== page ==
Oando releases delayed 2022 report, needs N3trn to close funding gap

Kayode Ogundele
Kayode Ogundele

Oil driller Oando requires at least N3 trillion to clear its debts and inject the rest of the cash into its operation to stand a chance of staying in business, according to its latest audited accounts for the year ended 2022.

The most pressing of its obligations is the sum of N686.6 billion (84.1 per cent of outstanding borrowings), which fell due within the last twelve months of the period under review, and lenders now need to be paid as soon as possible.

Oando, listed in Lagos and Johannesburg, saw the arrears it owed trade partners and other payables climb by more than half to N705.8 billion, causing liabilities to surge past assets and leaving shareholders’ funds in the red.

“A material uncertainty, therefore, exists that may cast significant doubt on the company’s and group’s ability to continue as a going concern, thereby resulting in the company’s and group’s inability to realise the assets and settle the liabilities in the ordinary course of business at the amounts recorded in these consolidated and separate financial statements,” said Independent auditor BDO Professional Services.

The company shares had plunged by 9.8 per cent in Lagos at 15:40 WAT on Tuesday, less than 24 hours after the earnings report was released.

“It is a major sign of business collapse, meaning that their liabilities are far more than the assets,” Folorunso Adeleye, team lead internal audit and compliance at Lagos-based commercial printing company Superflux International, said, referring to the independent auditor’s comment.

“Even at the points of liquidation, if the assets are disposed of, it may not cover the commitments.”

Management has lined up a long list of grand but unlikely plans to rescue the company’s precarious financial position.

On top of the pile is a fresh debt of N1 trillion that it expects to source in the form of bonds from investors to partly close the N3 trillion funding gap by 32 percent.

“Management has progressed the initiative to mitigate the ongoing concern uncertainties on profitability, working capital deficiency, and negative shareholder’s fund by appointing a rating agency to provide a rating analysis of the bond, which started in 2022,” Oando said.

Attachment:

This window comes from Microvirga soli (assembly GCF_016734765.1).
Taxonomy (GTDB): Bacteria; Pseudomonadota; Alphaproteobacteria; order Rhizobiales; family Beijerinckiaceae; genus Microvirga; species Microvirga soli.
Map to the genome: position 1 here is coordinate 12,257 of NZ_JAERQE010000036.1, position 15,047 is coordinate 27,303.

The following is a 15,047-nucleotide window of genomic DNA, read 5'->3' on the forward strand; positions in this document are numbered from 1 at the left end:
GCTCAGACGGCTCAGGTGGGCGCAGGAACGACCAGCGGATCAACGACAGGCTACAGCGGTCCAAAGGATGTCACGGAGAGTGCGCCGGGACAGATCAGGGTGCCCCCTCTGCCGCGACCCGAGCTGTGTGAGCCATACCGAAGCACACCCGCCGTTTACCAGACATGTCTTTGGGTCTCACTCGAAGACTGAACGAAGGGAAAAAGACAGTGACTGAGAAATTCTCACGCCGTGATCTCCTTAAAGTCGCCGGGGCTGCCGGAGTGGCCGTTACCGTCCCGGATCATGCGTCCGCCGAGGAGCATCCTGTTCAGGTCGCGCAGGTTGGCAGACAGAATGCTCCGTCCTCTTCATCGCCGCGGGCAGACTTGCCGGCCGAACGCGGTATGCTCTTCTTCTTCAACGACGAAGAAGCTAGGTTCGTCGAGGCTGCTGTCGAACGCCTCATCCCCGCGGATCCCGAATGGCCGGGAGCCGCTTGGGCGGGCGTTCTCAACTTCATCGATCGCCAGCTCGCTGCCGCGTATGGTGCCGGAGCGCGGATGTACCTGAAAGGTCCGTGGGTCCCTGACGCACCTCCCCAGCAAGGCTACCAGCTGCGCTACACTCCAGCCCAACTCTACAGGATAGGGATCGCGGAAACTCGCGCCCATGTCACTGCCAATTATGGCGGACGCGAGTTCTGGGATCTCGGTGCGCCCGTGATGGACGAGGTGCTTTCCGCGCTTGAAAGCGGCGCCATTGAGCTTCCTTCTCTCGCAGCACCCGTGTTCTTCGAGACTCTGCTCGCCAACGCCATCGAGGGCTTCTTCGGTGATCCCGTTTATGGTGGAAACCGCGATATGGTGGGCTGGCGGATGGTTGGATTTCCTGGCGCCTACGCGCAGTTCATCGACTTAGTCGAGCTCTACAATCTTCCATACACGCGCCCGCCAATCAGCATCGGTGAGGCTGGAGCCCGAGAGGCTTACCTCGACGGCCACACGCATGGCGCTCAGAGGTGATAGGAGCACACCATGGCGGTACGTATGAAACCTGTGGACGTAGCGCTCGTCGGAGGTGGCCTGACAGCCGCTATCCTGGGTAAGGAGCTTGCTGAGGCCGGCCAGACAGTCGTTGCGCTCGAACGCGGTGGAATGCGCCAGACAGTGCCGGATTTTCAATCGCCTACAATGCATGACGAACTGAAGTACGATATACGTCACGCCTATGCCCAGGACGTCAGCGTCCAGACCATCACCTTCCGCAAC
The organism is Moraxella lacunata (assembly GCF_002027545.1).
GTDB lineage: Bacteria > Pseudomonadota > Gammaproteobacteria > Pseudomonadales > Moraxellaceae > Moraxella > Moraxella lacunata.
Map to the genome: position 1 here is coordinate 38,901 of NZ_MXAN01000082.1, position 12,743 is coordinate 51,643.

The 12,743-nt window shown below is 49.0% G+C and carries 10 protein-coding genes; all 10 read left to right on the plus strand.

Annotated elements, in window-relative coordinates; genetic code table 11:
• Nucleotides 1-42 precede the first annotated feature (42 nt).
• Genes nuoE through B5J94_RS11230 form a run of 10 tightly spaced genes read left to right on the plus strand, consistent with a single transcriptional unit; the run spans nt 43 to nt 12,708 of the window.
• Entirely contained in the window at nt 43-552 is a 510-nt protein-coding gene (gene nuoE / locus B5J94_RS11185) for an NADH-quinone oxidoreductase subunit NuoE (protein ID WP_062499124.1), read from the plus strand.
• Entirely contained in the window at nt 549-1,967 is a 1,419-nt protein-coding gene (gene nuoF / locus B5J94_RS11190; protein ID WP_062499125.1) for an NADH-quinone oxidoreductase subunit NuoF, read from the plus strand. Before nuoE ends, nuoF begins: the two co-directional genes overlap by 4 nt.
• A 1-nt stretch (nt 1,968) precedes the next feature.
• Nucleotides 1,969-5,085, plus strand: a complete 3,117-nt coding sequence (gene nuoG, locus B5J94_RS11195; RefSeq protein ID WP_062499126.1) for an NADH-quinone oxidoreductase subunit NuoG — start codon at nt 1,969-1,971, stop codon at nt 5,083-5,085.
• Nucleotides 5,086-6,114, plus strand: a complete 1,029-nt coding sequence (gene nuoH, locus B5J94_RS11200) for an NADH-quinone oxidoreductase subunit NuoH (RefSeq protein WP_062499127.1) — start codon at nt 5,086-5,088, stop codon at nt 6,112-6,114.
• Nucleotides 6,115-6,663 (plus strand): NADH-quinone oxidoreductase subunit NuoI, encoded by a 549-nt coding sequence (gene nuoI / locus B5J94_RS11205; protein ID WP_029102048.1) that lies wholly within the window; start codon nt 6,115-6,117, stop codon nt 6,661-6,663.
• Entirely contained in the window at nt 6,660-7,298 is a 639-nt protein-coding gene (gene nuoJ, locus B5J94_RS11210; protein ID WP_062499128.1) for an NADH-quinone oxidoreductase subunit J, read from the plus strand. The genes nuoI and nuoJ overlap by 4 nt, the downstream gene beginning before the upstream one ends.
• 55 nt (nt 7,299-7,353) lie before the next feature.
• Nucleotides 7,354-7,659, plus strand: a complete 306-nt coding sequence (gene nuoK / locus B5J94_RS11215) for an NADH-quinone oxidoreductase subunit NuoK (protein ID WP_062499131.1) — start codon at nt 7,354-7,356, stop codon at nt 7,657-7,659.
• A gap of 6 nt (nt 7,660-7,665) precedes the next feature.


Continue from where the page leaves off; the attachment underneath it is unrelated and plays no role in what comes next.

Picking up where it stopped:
Credit scores, which the proposed bond needs to convince potential investors of its creditworthiness, are not likely to turn out favourable for the company given its history of payment defaults, most of which are currently responsible for the sticky debts in its books.

Accrued but unpaid interest on overdue short-term borrowings alone comes to N154.6 billion

“The repayment of the outstanding principal amounts and coupon will be made from cash flows from operations arising from efficient operatorship of the NAOC acquisition,” the energy company stated in the earnings report.

“The Group has forecast that it will return to profitability by 2024, but the forecast is highly dependent on the successful completion of the acquisition of NAOC’s working interest in OML 60 – 63,” Oando added.

Pinning hopes of improved performance metrics as fundamental as profitability and debt repayment on NAOC’s acquisition, a controversial asset purchase deal reached with Italian oil giant Eni in 2023, could mean Oando’s funding plan for this year is close to falling apart.

Eni entered a pact with Oando last September to sell its local onshore unit NAOC—Nigeria Agip Oil Company in total—in the so-named OML 60–63, a joint venture in which NNPC Exploration and Production Limited, a subsidiary of state-owned NNPC Limited (NNPCL), holds a 60 percent stake.

NNPCL said Eni did not secure its consent before agreeing to the deal with Oando and has described the transaction as “a grave breach” of its joint operating agreement with Eni, which accords the state oil company a pre-emption right on the joint venture’s shares, according to a Reuters report, citing a letter seen by the news agency.

Ever since then, the NAOC transaction has stalled.

Wale Tinubu, Oando’s CEO, and his deputy, Omamofe Boyo, who jointly hold the majority stake of 66.7 percent in the energy firm through Ocean and Oil Development Partners Limited (OODP), are taking Oando private.

The duo last March tabled N37.5 billion before other shareholders bought their holding at a 58 percent premium above the market price.

That transaction is at the stage of getting a court order to launch a scheme of arrangement with shareholders.

“Management has additional plans to address the uncovered 68% of the projected funding gap through a combination of advances from its existing major shareholders and additional equities,” Oando said in the financial report.

If the proposed advances from the exiting major shareholders are convertible debts, which often allow creditors to convert debt to equity in case of default, it could give Tinubu and Boyo another option of acquiring Oando fully, both of them being the core shareholders, if the plan to buy other shareholders fails.

Oando will also consider “the issuance of stock instead of cash for payment for services to vendors until profit and healthy cash flows from profitable operations may be achieved,” according to the earnings report.

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